Blanding. dean of wom- -,
In v Carolyn, Terrell, president
U. K,
ui Wc isn's Self Government as-.- .'
ion. Marjorie Wiest, president


Football Coach WYNNE'S





Frats May Pledge Men Early;
Old Sorority Regulations







It at







Ol. XXV.


Little Theater
Opens Season
On October 15
Pot" Is Slated
As Its Initial

'The" Watched

"The Watched Pot," by Soke", to
be presented on October 15, will
open the seventh season of the
Oulgnol theater. Six plays, all of
different types, will be presented
by the dramatic organization this
The Guignol theater, known as

the "Little Theater," has the reputation of being the best "little-theatin the South. Six plays are
given annually, and all are well attended by University students and
faculty, as well as town people.
This year, it inaugurated a new
policy. Every registered student
was given
cutM containing six
coupons. Each coupon entitles the
to a ticket when accomstudent
panied by 40 cents.
This year's staff on productions
include Frank Fowler, director;

Mrs. Lolo Robinson, business manager; Mildred Schaffner, costumes;
Edna Brumagen, who replaced Virginia Boyd as property manager;
Malcolm Shotwcll will replace O.
L. Crutcher as stage manager, and
Wallace Difford, electrician, replacing Clarence Moore.
A Guignol key is awarded to students who work in five out of the
six plays in one year. This work
may be done on the stage, in properties, on advertisements, on costumes, or by taking part in the
actual play.
Lslie County Is Site of Tryouts will be held for students
who are Interested in stage work
Latest Listening
this afternoon. The theater is open
for Inspection of students at any
Installation and inspection of five time.
new University radio listening cen- onSeason tickets already have
ters in Leslie county were the object six sale. These tickets are good for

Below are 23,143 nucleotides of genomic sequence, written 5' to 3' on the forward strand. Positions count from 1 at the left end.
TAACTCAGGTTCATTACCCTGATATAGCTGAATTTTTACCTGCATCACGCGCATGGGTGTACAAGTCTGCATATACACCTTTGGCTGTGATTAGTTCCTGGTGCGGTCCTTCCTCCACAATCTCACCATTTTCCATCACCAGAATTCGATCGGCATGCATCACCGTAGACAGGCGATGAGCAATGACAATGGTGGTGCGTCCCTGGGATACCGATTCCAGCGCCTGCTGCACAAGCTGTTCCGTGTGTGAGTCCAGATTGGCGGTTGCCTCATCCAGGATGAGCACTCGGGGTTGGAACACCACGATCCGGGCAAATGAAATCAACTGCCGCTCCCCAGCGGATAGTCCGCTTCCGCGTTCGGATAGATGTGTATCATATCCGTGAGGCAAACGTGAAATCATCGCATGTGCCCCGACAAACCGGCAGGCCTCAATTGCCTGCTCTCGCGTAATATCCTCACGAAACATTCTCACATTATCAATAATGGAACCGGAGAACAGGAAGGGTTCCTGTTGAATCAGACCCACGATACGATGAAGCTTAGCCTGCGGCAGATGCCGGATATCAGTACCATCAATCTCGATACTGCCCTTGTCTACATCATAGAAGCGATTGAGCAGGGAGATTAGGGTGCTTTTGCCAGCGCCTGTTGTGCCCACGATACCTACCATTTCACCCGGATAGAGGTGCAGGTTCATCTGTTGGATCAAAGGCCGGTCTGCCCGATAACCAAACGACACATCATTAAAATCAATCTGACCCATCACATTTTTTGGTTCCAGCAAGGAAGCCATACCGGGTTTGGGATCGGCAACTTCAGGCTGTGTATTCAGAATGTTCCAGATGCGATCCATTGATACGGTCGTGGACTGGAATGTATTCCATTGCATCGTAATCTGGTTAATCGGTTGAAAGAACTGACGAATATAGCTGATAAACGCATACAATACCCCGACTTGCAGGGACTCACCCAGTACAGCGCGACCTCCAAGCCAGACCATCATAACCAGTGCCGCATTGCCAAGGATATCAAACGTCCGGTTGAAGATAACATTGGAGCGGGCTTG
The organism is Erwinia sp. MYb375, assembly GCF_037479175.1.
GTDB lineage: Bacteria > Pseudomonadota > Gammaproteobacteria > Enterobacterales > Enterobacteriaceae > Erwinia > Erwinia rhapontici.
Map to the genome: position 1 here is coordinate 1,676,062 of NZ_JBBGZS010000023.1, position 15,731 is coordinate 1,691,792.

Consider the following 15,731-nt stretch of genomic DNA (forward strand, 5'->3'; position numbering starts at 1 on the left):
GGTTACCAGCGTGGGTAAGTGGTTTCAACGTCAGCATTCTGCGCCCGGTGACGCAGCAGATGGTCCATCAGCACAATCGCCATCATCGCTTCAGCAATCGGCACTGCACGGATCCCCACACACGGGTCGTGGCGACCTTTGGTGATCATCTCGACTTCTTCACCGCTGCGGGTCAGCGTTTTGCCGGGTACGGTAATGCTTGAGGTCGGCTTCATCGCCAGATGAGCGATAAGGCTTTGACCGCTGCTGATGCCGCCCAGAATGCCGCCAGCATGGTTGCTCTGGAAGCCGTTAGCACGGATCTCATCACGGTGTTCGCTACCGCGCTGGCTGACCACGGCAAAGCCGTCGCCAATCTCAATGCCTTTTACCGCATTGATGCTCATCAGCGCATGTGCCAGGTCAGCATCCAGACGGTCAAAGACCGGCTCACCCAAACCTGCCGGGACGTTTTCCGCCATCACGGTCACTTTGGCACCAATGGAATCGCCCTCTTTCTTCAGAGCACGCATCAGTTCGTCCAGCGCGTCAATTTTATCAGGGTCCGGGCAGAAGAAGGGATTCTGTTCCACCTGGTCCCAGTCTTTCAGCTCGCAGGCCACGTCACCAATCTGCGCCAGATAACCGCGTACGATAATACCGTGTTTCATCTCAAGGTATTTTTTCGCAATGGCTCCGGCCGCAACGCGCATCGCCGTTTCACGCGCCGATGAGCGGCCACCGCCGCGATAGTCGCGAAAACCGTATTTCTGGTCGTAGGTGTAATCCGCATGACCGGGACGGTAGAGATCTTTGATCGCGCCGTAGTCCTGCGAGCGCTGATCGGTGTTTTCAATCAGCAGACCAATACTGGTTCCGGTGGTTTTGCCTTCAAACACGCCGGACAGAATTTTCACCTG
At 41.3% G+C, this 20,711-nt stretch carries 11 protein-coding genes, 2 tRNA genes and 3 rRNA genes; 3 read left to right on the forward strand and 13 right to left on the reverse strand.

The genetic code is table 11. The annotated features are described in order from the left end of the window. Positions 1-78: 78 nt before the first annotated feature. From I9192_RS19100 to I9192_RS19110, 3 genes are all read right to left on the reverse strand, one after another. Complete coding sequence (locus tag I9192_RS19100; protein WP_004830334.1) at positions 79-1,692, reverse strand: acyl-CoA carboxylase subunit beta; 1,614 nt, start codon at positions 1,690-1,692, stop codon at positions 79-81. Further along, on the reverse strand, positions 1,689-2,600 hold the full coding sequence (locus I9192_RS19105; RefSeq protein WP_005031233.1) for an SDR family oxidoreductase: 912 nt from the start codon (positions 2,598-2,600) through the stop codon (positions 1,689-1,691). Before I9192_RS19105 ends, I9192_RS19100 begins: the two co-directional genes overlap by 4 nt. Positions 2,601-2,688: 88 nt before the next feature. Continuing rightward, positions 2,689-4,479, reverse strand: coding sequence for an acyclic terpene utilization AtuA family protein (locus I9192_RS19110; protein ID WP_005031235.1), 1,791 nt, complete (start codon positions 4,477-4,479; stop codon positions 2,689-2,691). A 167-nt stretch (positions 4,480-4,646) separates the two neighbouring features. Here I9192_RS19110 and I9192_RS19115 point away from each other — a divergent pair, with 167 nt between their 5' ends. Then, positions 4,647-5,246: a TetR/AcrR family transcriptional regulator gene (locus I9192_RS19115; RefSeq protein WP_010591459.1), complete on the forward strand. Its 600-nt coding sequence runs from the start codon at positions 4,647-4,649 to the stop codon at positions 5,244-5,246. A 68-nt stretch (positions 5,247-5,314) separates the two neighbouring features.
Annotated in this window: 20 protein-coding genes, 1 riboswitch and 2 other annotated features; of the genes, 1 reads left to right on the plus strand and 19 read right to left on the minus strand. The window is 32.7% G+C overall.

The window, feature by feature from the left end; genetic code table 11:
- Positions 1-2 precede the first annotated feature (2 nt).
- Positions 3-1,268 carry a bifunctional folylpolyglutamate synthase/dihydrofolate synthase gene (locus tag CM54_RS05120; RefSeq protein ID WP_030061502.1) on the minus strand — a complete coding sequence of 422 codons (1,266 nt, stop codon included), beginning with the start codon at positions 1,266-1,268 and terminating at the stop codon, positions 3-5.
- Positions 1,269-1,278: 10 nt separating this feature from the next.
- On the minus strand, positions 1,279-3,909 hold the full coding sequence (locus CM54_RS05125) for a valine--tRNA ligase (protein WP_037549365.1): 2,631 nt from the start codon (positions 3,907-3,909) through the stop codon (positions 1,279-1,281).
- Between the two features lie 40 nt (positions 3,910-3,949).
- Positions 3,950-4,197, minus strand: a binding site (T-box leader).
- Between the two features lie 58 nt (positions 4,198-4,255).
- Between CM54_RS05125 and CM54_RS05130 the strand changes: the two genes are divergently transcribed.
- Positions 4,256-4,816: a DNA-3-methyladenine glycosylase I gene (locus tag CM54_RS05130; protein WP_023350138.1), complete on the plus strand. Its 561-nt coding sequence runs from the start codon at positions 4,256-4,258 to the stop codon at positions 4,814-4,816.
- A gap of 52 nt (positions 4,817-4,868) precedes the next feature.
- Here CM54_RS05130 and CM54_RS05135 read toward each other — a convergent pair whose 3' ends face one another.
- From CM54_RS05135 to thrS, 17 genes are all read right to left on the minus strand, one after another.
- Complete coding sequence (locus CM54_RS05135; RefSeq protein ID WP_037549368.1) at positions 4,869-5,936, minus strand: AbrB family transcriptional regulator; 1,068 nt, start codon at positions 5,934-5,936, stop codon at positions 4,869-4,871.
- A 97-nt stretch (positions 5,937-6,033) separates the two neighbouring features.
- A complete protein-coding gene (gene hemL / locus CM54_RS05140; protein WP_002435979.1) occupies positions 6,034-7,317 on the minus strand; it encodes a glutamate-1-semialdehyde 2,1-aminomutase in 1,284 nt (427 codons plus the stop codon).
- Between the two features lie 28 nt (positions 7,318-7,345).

performances, and all of them
of a trip to that section of Kentucky may be used for one performance
by Harris M. Sullivan, technician at
if the holder desires. The price
the University radio studios, and El- will be the same.
mer Q. Sulzer, supervisor of the University listening center system.
Three of these centers recently have
been Installed, and the other two
were ojects of Inspection by the University representatives.
The new centers have been established at Cutshln, pry Hill, and
Stinnett. Those which were inspected are located at Wooton and Hyden.
The Leslie county installations bring First Term Draws 1,178 to
University; Graduates Tothe total number of listening centers
to 19. These are located In Leslie,
tal 157; 57 Advance DeKnott, Letcher, Johnson, Floyd,
grees Are Conferred
Breathitt, and Owsley counties.
The radio system has been financStatistics show that a total of
ed entirely by gifts from Lexington
clubs and by individuals. Radio sets, 1,878 students enrolled in the two
which have been given to the Unisessions of the University Summer
versity studio, have been sent to school, conducted this summer unremote sections of Kentucky where der the direction of Dr. Jesse E.
radio sets are a rare luxury.
Adams of the College of Education.
Of this number 1,178 were in atDOME IS REPAIRED
tendance the first term of the
secM. J. Crutcher, superintendent of school, while 700 attended the
buildings and grounds at the Uni- ond term. The first term ran from
versity, directed repair work on the June 11 to July 16 and the second
to August 18.
dome of Memorial hall during the term from summer commencement